So… I’m a little embarrased to admit this but I only very recently found out that there are significant differences in how Virtual Port Channels (vPC) behave on the Nexus 5k vs the Nexus 7k when it comes to forming routing adjacencies over the vPC.
I’ve read the vPC Best Practice whitepaper and have often referred
others to it and also referred back to it myself from time to time. What I failed to realize is that I should’ve been taking the title of this paper more literally: it is 100% specific to the Nexus 7k. The behaviors the paper describes, particularly around the data plane loop prevention protections for packets crossing the vPC peer-link, are specific to the n7k and are not necessarily repeated on the n5k.
There’s a lot of information on the intertoobs about getting ssh-agent “working” in OS X and even more articles about when and how the stock behavior of ssh-agent changed (mostly with respect to how ssh-agent interacted with the Keychain).
This article doesn’t cover or care about any of that.
This article is concerned with:
Enabling ssh-agent in such a way that I can “ssh-add” in one terminal window and that same agent (and the loaded keys) is available in all of my other terminal windows.
Enabling use of ssh-agent from MacPorts and/or Homebrew and not the older ssh-agent that OS X ships with in /usr/bin.
To avoid having to put my keys in the Keychain (just a matter of preference).
At Cisco’s GSX conference at the start of FY17, the DevNet team made a programming scavenger hunt by posting daily challenges that required using things like containers, Cisco Shipped, Python, and RESTful APIs in Cisco software in order to solve puzzles. In order to submit an answer, the team created an API that contestants had to use (in effect creating another challenge that contestants had to solve).
This post contains the artifacts I created while solving some of the challenges.
I’m a big fan of Let’s Encrypt (free, widely trusted SSL certificates) but not a big fan of most of the client software available for requesting and renewing certificates. Unlike a typical certificate authority, Let’s Encrypt doesn’t have a webui for requesting/renewing certs; everything is driven via an automated process that is run between a Let’s Encrypt software client and the Let’s Encrypt web service.
Since the protocols that Let’s Encrypt uses are standards-based, there are many open source clients available. Being security conscious, I have a few concerns with most of the clients:
Complication. Many of the clients are hundreds of lines long and unnecessarily complicated. This makes the code really hard to audit and since this code is playing with my crypto key material, I do want to audit it.
Elevated privilege. At least one of the clients I saw required root permission. That’s a non starter.
I got an interesting email from Ying Lu who had read my posts on LSM:
I am curious about the Ethernet DA and codepoint used for multicast MPLS. Previously, I understand that:
– Ethernet DA is unicast MAC of nexthop of each replication leg.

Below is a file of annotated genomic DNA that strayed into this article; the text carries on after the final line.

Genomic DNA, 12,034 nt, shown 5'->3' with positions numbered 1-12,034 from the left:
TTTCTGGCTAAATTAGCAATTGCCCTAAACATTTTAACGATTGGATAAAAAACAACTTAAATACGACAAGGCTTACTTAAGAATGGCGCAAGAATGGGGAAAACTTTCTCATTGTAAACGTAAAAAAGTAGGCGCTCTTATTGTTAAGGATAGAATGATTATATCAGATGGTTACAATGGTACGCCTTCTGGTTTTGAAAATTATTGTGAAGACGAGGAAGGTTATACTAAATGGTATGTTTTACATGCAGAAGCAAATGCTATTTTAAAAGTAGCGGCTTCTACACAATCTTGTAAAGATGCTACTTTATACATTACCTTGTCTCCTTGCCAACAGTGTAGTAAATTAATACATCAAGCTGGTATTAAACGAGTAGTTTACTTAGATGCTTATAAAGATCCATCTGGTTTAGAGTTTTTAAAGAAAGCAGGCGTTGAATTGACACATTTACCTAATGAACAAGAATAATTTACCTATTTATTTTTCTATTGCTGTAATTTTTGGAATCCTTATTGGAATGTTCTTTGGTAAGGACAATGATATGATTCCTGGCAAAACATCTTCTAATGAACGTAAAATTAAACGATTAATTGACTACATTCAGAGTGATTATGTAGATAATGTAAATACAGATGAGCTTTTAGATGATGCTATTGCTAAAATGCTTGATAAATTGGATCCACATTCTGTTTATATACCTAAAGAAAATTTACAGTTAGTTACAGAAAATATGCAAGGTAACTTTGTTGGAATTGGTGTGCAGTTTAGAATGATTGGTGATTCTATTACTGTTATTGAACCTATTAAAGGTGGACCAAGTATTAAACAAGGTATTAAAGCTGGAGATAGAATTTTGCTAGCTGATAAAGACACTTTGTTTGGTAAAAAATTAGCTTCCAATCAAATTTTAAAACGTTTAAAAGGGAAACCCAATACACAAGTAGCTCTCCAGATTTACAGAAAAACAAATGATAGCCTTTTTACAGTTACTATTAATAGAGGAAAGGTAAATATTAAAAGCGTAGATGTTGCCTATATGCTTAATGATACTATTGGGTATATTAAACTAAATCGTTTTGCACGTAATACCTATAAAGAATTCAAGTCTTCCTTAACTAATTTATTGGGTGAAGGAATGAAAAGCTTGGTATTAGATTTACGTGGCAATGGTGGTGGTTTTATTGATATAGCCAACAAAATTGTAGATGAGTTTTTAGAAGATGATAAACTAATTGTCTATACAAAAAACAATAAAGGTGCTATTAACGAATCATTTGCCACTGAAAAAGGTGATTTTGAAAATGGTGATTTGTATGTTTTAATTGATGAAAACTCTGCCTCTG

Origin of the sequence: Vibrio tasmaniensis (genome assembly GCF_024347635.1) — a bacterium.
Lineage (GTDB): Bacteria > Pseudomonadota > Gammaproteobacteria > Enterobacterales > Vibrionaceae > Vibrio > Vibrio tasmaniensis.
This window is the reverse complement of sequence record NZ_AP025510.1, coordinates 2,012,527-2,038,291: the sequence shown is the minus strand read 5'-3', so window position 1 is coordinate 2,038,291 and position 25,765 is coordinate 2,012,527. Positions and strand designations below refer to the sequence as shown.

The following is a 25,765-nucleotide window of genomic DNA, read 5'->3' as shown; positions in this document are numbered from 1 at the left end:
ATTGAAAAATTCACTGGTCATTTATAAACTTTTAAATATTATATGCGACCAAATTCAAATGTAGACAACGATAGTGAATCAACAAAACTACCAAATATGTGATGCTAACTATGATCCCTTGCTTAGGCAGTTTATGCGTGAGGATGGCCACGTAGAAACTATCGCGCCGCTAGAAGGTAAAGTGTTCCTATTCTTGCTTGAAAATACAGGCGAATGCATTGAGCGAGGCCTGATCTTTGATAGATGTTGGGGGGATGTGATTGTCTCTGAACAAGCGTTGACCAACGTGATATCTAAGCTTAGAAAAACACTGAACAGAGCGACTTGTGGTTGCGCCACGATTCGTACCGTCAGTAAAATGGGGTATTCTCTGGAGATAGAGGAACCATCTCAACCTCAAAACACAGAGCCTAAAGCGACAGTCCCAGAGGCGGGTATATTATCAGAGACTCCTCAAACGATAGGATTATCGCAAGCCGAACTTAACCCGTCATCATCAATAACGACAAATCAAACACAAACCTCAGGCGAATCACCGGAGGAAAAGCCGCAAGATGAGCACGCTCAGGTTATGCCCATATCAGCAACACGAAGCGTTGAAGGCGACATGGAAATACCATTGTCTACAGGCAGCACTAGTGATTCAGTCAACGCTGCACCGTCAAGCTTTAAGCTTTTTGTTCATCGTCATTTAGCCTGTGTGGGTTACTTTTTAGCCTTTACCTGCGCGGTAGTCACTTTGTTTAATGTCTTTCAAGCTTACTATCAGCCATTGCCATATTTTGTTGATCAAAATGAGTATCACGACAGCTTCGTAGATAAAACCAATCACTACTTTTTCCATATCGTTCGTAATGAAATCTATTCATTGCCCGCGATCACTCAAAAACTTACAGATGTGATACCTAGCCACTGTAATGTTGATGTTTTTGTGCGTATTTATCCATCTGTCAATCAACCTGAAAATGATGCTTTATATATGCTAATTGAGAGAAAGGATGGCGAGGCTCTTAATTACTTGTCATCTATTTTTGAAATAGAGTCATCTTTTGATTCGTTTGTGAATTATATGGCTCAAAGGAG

– codepoint is 0x8847
However, looking at RFC5332, I am not so sure…
“Ethernet is an example of a multipoint-to-multipoint data link. Ethertype 0x8847 is used whenever a unicast ethernet frame carries an MPLS packet.
Ethertype 0x8847 is also used whenever a multicast ethernet frame carries an MPLS packet, EXCEPT for the case where the top label of the MPLS packet has been upstream-assigned.
Ethertype 0x8848, formerly known as the “MPLS multicast codepoint”, is to be used only when an MPLS packet whose top label is upstream assigned is carried in a multicast ethernet frame.
Interesting question. What is the ethernet destination address (DA) and the value of the ethernet type field (codepoint) when the MPLS packet is being sent on an LSM LSP?
Getting back into the lab, I started a ping from CE1 to a group that CE3 had joined. I then ran a sniff on the segment between P and PE3.
Examining the capture shows a unicast address in the ethernet DA field and an ethernet type of 0x8847.
I started wondering if I could trick the P router into using a multicast ethernet frame so I spun up a fourth PE and attached it to the same segment that P and PE3 are on and had it join the same multicast group.
The P router continued to send unicast ethernet frames with a type of 0x8847 and just started putting two frames on the wire, one for PE3 and one for PE4. It did not, as I had hoped, put a multicast ethernet frame on the wire that would be picked up by both PEs.
So it appears that IOS — and I tested this with a version of IOS 15.4T — sends unicast ethernet frames when sending LSM packets and therefore also uses an ethernet type code of 0x8847.
Presented by: David Prall, Communications Architect, Cisco
For reference, David is the “father of IWAN”.
This session was not what I was expecting. I was expecting design and architecture, but it was all about features in IOS and IOS-XE (eg, FHRPs, talked about routing protocol timers, PfRv3, BFD). I guess I need to pay more attention to the session code (RST == routing; ARC == architecture).
Networking. Unix. Cyber Security. Code. Protocols. System Design. My Blog.